Theo Peckham was one of the pleasant surprises of 2010-11. The long-time prospect finally established himself at the NHL level after two previous cameos, and got serious minutes on a terrible team – typically as Tom Gilbert’s partner. His physical play was the headline addition, but for a rookie tossed into tough minutes, he didn’t implode either.
Theo Peckham was one of the unpleasant surprises of 2011-12. The sophomore defenceman slipped from top-four minutes to a third-pairing role, then from a third-pairing role to the press box carousel (along with Cam Barker). His play was often terrible, his number of fighting majors dropped, and injuries badly hurt his season.
The two seasons, put together, raise a question in my mind: what is Peckham’s likely NHL ceiling? Could he play top-four minutes at some point? Could he be a reliable third-pairing guy? Or is he in significant danger of losing his spot on an NHL roster?
To try and give some guidance as to that question, I went back over Peckham’s last two seasons and – using the magic of hockey-reference.com – sorted him against comparable defencemen at the same age.
We start with the most recent season, and we use the following criteria:
- Age: Player must be between the age of 23 and 25 as of Feb. 1 (Peckham: 24)
- Time on ice: Player must have seen between 861 and 961 minutes (Peckham: 911)
- Penalty minutes: Player must have recorded more than 50 (Peckham: 80)
- Shots: Player must have recorded less than 40 (Peckham: 25)
- Points: Player must have recorded less than 10 (Peckham: 3)
Now, I acknowledge it’s not the widest net: defencemen, especially of the defensive variety, are hard to compare historically. It gets a little easier with advanced statistics, but they aren’t available going back years and years. Still, what we’re essentially doing is generating a list of offensively limited defencemen who took penalties and got a similar amount of ice-time at the same age.
Here’s the list:
In 1999-00, Jason Strudwick essentially ended up as the sixth defenceman for a below-average Vancouver team that ran into all sorts of injuries on its blue line. Like Peckham, size, physical play and a willingness to fight were strengths over his NHL career; mobility and offence were a little lower on the resume. At this point in his career, he’d played 185 NHL games; he still had nearly 500 more to play, largely as a third-pairing defensive defenceman.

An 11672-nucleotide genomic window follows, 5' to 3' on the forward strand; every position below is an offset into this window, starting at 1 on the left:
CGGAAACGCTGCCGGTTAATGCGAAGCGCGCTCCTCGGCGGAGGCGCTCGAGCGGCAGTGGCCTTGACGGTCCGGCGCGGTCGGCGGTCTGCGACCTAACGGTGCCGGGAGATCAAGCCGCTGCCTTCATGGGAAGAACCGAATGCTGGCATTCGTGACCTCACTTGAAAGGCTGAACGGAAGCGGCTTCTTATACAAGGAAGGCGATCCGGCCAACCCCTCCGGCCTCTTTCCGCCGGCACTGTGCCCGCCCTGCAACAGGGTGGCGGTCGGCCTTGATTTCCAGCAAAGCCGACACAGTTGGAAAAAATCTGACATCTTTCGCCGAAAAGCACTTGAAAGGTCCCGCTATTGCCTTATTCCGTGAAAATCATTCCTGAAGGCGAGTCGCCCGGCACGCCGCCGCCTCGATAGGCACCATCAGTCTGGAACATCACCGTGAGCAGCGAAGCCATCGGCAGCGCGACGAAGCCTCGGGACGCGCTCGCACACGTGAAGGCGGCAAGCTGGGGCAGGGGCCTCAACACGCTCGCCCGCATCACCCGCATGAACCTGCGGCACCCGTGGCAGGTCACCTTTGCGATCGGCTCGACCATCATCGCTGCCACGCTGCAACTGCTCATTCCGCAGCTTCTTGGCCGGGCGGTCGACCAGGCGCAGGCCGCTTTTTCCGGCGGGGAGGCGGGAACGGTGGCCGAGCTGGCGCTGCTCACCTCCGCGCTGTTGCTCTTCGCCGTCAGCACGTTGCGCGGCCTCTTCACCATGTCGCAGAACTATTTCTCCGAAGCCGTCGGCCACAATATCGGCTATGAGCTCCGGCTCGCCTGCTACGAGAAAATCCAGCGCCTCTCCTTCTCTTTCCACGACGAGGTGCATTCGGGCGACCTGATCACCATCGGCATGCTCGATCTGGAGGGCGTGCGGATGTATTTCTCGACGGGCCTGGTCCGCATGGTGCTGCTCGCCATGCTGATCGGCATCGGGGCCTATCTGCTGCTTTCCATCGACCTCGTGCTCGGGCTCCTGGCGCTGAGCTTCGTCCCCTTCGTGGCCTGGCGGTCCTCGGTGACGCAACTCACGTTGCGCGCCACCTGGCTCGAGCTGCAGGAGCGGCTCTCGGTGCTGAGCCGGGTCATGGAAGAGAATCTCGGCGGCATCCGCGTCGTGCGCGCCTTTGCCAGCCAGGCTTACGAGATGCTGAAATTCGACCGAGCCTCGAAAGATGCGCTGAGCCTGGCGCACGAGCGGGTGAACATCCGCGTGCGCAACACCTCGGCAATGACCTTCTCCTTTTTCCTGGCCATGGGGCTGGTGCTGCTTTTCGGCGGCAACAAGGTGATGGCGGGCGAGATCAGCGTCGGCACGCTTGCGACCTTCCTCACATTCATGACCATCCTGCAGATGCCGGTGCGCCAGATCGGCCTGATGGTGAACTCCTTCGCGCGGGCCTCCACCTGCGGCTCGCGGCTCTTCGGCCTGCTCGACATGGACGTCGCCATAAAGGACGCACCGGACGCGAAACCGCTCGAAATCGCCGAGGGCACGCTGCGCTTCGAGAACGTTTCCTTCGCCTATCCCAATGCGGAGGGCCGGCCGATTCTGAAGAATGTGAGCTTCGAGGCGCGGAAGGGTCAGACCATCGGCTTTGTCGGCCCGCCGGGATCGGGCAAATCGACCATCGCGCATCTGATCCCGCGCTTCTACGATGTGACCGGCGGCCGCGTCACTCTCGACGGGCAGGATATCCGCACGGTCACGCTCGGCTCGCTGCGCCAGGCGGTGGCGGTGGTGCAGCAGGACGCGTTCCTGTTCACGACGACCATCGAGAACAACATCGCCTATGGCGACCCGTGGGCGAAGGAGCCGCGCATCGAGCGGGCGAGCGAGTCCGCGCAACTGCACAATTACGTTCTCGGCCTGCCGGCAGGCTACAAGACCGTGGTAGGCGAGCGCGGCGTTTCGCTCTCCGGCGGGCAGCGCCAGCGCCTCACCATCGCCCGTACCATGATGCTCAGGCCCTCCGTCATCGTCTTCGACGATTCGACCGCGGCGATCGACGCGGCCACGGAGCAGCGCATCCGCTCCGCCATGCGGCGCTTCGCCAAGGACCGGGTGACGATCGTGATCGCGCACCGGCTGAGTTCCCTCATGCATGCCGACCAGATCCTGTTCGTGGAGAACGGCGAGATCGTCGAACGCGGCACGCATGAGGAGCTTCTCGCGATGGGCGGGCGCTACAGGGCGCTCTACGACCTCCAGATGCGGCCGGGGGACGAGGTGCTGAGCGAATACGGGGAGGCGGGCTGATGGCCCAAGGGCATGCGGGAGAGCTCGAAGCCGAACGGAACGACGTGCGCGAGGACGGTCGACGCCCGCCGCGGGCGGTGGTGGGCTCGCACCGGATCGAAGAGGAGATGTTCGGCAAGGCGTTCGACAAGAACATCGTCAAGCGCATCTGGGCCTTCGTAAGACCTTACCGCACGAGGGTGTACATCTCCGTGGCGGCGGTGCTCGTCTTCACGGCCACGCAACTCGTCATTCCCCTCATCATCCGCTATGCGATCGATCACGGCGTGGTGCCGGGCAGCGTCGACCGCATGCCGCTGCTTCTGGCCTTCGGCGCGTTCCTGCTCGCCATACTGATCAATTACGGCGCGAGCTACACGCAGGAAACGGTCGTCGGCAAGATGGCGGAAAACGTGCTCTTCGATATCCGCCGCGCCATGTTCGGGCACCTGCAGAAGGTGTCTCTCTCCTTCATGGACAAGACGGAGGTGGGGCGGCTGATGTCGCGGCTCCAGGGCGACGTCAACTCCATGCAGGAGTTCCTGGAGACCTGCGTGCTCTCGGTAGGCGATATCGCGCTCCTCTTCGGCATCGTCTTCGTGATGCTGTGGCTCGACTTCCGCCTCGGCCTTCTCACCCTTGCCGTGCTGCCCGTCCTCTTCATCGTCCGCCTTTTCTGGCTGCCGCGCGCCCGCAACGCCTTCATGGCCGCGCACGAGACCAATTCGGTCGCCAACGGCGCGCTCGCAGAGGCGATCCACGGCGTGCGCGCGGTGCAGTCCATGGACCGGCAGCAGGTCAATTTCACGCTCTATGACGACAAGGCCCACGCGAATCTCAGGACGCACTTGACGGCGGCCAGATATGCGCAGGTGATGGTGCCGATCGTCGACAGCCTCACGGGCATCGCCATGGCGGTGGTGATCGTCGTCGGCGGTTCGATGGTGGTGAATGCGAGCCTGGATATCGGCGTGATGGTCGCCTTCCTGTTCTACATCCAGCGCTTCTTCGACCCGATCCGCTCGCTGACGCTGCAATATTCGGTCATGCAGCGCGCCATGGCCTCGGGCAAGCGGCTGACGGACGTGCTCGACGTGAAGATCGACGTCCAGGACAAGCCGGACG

In 2005-06, Rob Davison was the seventh defenceman for an excellent San Jose squad. Like Peckham, size, physical play and a willingness to fight were strengths over his NHL career; mobility and offence were not strengths. At this point in his career, he’d played 139 NHL games; he’s played 80 since and is currently plying his trade in Austria.
In 1998-99, Craig Rivet was a third-pairing defenceman for a lousy Montreal team. As with Peckham, size, physical play and a willingness to fight were strengths early in his career. However, mobility was also an asset early on and his career continued Rivet gained a reputation for being able to move the puck effectively as well. At this point in his career, he’d played 186 games in the majors; he would find himself just short of 1000 NHL games in the summer of 2011 – many of them spent as a top-four defender. Last season, he played in the ECHL.
In 2005-06, Andrew Alberts was the sixth defenceman for a lousy Boston team. The highlights on his resume were (repeat after me) size and physical play, and he also occasionally dropped the gloves. However, Alberts also had above average skating and offensive ability for a defensive defenceman – something he showed over a four-season college career. He’d played 73 NHL games at this point in his career; he’s now at north of 400 games played at the age of 31 and still has time left in the majors.
In 2008-09, Adam Pardy was a third-pairing guy for a pretty decent Calgary team. We’ll quote Kent Wilson’s take on his play at the time:
Pardy obviously doesn’t have a very high ceiling. At 25 years old, we’re probably closer to his peak than his floor. That said, I liked what I saw out of Adam last year – he’s big, relatively mobile and doesn’t panic with the puck (aside from one or two rookies errors which I assume will disappear with experience). I doubt he’ll ever become a top 4 defender, but he could become one of those valuable bottom pairing guys who is cheap, but relatively reliable.